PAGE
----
More than 30 West Virginia Schools Systems Participating in New Option to Further Universal Free Meal Project
Students in Logan County Schools will have the opportunity to eat breakfast and lunch at school at no cost. The county is participating in a program called the Community Eligibility Option (CEO).
“Feeding a child is paramount to student achievement,” said West Virginia Superintendent of Schools Jorea Marple. “We know that countless children in our state go to school each day hungry making it impossible for them to focus on school work. I applaud Logan County Schools for deciding to participate in the CEO.”
Logan County Schools expects to have all schools participate in the CEO. The program allows the school system to feed nearly 6,500 students each day,
“We are excited to be able to offer all our students one breakfast and one lunch daily at no cost to the student,” said Logan County Schools Superintendent Wilma Zigmond. “In this economically challenged time, this is wonderful for our families.”
West Virginia is one of only four states to be selected to participate in the CEO for the 2012 to 2013 school year. The CEO allows the West Virginia Department of Education (WVDE) to expand its Universal Free Meals pilot, which currently serves eight counties - Cabell, Clay, Fayette, Gilmer, Lincoln, Mason, McDowell and Mingo. All have seen increases in the number of students eating breakfast and lunch this year because of this project.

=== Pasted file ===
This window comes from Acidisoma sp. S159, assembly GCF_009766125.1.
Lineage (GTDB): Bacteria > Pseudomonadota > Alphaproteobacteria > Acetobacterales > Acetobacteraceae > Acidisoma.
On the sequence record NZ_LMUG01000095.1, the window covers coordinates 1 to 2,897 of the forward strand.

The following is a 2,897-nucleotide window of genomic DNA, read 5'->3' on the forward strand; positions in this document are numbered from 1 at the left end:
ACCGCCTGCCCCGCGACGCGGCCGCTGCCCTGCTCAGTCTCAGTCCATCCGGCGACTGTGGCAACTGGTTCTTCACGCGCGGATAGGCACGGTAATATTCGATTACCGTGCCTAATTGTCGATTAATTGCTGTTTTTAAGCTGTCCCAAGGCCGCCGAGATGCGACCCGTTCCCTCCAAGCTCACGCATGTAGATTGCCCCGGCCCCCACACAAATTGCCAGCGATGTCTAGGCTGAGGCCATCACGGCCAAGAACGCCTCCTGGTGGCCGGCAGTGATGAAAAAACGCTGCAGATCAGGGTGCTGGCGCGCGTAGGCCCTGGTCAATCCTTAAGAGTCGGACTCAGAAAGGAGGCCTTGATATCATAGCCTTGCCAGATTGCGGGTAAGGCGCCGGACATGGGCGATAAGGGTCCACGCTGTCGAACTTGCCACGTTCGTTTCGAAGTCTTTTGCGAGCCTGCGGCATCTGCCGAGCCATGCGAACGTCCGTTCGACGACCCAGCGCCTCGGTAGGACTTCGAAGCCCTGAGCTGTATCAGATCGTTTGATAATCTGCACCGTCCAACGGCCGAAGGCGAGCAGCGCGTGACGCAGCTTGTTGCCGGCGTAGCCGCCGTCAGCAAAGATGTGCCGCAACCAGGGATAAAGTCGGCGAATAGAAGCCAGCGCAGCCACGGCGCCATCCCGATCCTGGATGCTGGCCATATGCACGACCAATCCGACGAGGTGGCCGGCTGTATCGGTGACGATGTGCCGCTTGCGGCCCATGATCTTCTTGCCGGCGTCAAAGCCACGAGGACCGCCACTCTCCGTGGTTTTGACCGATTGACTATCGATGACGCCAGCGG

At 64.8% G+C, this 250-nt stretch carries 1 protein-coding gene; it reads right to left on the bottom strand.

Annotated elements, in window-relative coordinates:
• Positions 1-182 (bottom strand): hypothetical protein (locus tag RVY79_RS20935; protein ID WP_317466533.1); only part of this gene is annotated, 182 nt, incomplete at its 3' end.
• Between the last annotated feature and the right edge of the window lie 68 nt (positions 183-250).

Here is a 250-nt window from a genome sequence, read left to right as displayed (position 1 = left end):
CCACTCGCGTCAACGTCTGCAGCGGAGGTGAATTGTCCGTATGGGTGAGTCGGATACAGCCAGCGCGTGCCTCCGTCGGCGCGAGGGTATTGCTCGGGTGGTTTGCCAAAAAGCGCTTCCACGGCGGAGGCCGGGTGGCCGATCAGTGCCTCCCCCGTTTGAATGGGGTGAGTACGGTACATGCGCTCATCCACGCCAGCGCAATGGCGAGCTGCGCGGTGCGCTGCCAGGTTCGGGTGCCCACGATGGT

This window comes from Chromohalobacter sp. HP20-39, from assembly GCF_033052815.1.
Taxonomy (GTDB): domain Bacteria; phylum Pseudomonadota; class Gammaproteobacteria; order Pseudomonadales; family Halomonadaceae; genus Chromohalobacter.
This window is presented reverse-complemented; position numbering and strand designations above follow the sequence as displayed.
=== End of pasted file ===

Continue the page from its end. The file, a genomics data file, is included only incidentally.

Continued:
Throughout the state, 35 of 54 eligible county school systems have decided to participate in the CEO. Approximately 280 schools will participate reaching nearly 90,000 public school students.
Nineteen county school systems elected not to participate in the CEO for various reasons including cost, lack of county board approval, and inability to provide free meals to students outside of the eligible schools.
The U.S. Department of Agriculture recently released data reporting high levels of food insecurity and hunger across the country. In West Virginia, nearly 14 percent of residents live in food insecure households and more than 88,500 children live below the poverty line.
The CEO was enacted as a result of the Healthy, Hunger-Free Kids Act and provides universal meal service to children in high poverty areas. This is the second year for the option. The CEO is an alternative to collecting, approving and verifying household eligibility applications for free and reduced price eligible students in high poverty Local Education Agencies (LEA). If at least 40 percent of a school’s students are directly certified for free meal benefits, the entire school qualifies for the option.
For more information contact Terry Elkins, Director of Child Nutrition at 304-792-2032.